The Sequim School District board of directors held their regular board meeting on Aug. 5, and officially began a search for an interim board member in the process.
That’s because board director Robin Henrikson had submitted a resignation letter three days after the district’s July 15 board meeting, stating her desire to allow the board to have an easier transition process with a new superintendent.
Henrikson declined to run for reelection to retain her board director position in the General Election this November.
Henrikson, who is an adjunct professor at Seattle Pacific University, previously served as the president of the board and has in recent board meetings expressed her frustration in the difficulty the board has had in accomplishing its goals.
In her resignation letter, Henrikson expressed a desire to have a declared and unopposed candidate for the school board election in November take her seat to speed up their process of getting up to speed with being a board member.
“I think appointing a candidate who is running for my current District One position now makes a lot of sense rather than waiting for a more difficult transition in Decemeber,” Henrikson wrote in her resignation letter on July 18.
Instead, per the recommendation of interim superintendent Rob Clark and agreed to by a unanimous vote of the board, the school district will accept applications of people interested in holding the seat on an interim basis until the Nov. 5 election.
Applications will be accepted until Sept. 5, with public interviews conducted on Sept. 9. According to board president Brian Kuh, candidates on the ballot will not be considered in order to avoid giving them an “undue advantage” over any potential opponents.
The board meeting also saw Clark confirm the appointments of several new administrators in the school district, including new Sequim Middle School principal Mark Harris, most recently the assistant principal at McClure Elementary School in the Yakima School District.
Harris takes over for Vince Riccobene, who was removed from that position recently and formally assigned as lead administrator of Sequim Options School. Clark has also previously said that Riccobene will also help with administrative duties across the school district.
Greywolf Elementary School has two new assistant principals, with Mark Willis coming over from the same post at Sequim High School while splitting his time running the Olympic Peninsula Academy, and Jennifer Lopez sharing the Greywolf position. Lopez most recently served as the school’s family engagement coordinator and is a former Greywolf classroom teacher.
With Willis leaving the Sequim High School, Kristi Queen is now the only assistant principal at the high school.
Other businessClark was officially sworn into his post as interim superintendent of the school district at the start of the meeting, in a short ceremony performed by Judge Brian Coughenour.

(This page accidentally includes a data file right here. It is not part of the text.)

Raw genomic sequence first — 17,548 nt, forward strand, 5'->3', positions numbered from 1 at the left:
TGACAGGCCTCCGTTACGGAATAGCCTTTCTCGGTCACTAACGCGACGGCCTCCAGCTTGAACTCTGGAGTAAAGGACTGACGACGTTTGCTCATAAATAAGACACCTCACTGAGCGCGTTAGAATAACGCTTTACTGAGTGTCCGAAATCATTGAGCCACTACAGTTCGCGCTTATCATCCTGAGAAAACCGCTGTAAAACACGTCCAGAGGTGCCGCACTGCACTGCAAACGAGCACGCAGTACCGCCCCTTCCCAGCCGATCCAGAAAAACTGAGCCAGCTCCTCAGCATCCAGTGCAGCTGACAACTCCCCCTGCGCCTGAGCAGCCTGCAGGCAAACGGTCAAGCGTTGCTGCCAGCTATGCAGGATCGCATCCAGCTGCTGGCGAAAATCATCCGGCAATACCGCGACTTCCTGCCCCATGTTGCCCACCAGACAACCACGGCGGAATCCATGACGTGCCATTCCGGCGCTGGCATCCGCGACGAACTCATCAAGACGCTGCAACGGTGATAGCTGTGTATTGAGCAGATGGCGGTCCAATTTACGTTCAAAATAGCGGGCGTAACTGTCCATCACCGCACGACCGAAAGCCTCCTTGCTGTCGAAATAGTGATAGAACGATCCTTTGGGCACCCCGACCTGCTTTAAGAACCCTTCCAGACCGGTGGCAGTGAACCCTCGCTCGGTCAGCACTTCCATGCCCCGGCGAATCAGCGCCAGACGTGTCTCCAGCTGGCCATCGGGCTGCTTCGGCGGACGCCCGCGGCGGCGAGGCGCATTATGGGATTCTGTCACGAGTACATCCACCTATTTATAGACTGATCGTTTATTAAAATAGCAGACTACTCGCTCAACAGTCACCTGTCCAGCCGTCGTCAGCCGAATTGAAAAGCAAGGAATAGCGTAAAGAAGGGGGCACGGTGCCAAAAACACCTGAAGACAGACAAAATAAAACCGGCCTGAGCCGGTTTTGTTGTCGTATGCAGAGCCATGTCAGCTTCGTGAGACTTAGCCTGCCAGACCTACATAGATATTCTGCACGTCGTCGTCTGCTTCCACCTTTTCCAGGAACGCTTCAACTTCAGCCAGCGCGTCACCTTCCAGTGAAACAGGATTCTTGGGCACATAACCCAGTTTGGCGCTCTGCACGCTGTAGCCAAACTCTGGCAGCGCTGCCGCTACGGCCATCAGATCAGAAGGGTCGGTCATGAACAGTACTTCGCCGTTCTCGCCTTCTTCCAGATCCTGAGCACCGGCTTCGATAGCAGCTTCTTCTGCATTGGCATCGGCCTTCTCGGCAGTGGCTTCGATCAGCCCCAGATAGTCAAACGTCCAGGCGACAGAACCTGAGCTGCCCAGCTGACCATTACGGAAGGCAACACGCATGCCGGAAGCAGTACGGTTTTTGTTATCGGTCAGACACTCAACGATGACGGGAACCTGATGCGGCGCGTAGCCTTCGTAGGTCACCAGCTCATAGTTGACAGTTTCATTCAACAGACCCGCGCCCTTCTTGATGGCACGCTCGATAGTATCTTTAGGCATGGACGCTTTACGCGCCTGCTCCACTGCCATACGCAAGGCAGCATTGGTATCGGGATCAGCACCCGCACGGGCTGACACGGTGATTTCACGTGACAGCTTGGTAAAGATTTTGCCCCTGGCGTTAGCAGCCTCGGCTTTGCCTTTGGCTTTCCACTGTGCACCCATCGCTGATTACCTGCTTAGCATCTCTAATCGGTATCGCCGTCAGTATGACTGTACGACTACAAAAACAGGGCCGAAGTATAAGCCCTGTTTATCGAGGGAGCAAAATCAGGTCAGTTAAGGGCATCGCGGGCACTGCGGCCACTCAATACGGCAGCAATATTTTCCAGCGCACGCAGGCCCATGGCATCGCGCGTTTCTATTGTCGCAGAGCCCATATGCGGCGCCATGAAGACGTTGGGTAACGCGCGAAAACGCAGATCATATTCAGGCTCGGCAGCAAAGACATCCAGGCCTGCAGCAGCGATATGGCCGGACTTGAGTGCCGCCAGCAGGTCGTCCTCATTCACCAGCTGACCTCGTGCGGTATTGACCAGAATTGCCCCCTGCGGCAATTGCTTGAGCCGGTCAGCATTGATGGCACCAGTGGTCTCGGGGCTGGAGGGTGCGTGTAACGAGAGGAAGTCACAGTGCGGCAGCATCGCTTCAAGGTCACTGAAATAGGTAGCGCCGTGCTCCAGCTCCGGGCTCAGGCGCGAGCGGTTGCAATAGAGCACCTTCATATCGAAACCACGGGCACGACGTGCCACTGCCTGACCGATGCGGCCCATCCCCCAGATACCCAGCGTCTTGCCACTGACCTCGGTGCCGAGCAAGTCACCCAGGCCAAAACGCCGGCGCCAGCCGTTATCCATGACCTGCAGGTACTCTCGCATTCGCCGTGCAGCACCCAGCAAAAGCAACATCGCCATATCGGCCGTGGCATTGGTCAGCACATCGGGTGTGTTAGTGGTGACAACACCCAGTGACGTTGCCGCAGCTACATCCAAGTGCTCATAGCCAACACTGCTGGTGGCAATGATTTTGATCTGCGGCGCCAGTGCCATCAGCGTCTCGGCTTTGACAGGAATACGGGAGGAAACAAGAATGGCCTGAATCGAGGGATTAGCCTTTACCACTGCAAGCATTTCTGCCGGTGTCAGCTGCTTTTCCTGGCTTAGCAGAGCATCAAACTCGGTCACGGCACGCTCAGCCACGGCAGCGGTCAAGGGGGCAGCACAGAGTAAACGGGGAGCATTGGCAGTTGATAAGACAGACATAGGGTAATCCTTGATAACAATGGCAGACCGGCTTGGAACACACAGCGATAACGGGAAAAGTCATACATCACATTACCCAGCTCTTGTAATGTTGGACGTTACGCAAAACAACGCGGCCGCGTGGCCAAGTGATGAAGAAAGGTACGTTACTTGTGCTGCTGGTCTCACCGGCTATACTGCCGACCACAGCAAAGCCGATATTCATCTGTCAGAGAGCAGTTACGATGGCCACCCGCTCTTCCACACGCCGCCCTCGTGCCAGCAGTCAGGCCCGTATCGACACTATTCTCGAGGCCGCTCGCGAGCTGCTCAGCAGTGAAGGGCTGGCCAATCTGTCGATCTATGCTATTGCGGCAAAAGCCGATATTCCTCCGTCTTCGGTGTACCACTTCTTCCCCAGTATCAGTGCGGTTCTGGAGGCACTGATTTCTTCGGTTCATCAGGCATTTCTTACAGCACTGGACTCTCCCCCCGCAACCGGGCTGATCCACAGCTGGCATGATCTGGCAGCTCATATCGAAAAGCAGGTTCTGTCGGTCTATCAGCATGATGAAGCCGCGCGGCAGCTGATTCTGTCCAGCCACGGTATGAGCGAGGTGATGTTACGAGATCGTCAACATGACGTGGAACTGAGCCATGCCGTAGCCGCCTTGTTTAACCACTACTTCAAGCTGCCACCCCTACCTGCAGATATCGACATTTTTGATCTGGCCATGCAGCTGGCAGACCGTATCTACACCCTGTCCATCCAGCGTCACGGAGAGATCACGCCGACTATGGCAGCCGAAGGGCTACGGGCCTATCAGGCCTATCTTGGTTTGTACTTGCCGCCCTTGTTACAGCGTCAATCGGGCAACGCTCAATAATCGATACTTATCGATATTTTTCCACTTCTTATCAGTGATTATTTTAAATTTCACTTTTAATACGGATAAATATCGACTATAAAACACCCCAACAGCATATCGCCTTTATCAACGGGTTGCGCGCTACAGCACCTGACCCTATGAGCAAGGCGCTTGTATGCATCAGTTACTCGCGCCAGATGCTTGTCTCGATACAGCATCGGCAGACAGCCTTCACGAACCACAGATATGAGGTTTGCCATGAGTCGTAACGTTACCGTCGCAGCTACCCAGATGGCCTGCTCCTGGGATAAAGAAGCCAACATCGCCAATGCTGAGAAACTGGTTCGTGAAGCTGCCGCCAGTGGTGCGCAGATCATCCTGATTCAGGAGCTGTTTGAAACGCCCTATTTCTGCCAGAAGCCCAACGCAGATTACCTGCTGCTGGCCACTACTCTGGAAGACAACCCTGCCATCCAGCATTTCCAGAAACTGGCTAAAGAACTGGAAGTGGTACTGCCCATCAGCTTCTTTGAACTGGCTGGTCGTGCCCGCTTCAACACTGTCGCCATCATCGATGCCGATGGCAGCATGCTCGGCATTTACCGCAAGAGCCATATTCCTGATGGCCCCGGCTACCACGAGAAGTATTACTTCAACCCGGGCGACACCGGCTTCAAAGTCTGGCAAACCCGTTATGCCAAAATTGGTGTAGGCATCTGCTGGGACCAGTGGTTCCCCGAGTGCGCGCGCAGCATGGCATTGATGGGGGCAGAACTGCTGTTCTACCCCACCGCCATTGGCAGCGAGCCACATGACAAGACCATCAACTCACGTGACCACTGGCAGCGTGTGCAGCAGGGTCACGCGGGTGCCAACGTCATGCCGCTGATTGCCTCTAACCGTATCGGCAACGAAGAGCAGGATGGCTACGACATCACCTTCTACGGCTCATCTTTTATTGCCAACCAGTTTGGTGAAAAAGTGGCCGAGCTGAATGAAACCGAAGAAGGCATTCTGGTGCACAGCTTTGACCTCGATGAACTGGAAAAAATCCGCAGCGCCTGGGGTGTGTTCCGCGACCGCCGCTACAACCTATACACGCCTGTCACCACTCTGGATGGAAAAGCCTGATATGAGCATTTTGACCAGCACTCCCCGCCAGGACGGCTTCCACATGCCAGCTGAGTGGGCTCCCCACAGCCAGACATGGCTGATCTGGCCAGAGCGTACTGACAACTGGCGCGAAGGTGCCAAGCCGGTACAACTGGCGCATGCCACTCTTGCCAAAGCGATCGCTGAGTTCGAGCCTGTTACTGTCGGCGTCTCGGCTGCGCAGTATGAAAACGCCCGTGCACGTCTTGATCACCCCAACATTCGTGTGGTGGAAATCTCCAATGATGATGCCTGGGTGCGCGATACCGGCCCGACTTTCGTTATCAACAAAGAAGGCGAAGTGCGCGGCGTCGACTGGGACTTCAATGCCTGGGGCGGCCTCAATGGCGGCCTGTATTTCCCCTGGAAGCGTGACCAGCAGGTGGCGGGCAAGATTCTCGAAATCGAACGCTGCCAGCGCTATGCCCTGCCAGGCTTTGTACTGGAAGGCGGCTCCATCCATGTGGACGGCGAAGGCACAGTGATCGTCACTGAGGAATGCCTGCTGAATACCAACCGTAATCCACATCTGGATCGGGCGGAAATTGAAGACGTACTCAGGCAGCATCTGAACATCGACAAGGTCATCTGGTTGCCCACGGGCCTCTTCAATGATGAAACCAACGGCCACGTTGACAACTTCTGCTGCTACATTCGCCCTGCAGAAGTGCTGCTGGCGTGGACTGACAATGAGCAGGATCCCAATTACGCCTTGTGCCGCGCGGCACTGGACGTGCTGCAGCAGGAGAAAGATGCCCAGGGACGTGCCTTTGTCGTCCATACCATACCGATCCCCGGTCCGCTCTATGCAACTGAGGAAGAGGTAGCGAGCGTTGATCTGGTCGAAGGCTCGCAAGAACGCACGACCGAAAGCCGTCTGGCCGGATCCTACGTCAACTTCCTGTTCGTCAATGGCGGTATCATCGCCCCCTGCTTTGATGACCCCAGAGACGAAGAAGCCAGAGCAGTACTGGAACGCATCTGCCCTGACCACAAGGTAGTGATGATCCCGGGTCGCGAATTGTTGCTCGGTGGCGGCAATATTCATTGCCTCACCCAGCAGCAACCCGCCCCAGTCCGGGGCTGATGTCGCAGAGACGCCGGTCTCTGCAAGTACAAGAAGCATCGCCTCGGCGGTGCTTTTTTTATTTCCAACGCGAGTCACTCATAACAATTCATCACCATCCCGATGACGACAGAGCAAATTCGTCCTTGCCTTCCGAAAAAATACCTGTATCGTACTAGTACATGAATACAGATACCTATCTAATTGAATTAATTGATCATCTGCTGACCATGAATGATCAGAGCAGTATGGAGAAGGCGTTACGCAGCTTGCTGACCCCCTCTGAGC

Sequim Middle School counselor Cathy Shea is taking a one year leave of absence, Clark noted. The reason for her leave was not specified. Shea was named in the 2018 federal discrimination lawsuit against the district, along with Riccobene and SMS assistant principal Rhonda Kromm, who remains in her position.
There was a short hearing for the final budget proposal for the 2019-20 school year, which will see the district operate at a loss of $140,946 for the school year. That number is based on what district director of business operations Darlene Apeland called a “conservative” enrollment projection through the course of the school year, and also includes $68,590 in debt service payments. Both Clark and school board members present said they were satisfied with the budget presented, though Clark did note that he will be taking a more personal role in monitoring what he called “a couple areas of concern” within the budget where he felt that the projected expenses were higher than he would expect.
The board also reviewed and approved a bid from Sodexo to continue providing food service for the school district on an initial one-year contract with a further four one-year options, though Clark and Kuh both expressed an interested in exploring self-operation options for the district in the future.
While reviewing proposed updates to a district policy regarding maintaining professional boundaries between staff and students, the board had an in-depth discussion as to the impacts and concerns of the policy as currently updated. District staff have expressed a concern that the current state of the updated policy would prevent them from hiring students for jobs such as babysitting that have been standard practice in the past, and both Clark and the board agreed that the language of the policy is too restrictive in some areas and unclear in others as to what is allowed. Clark said that he will review and adjust the policy update to make it more clear and allow for “reasonable contact” for various situations, including reasonable employment and group activities like clubs and athletics.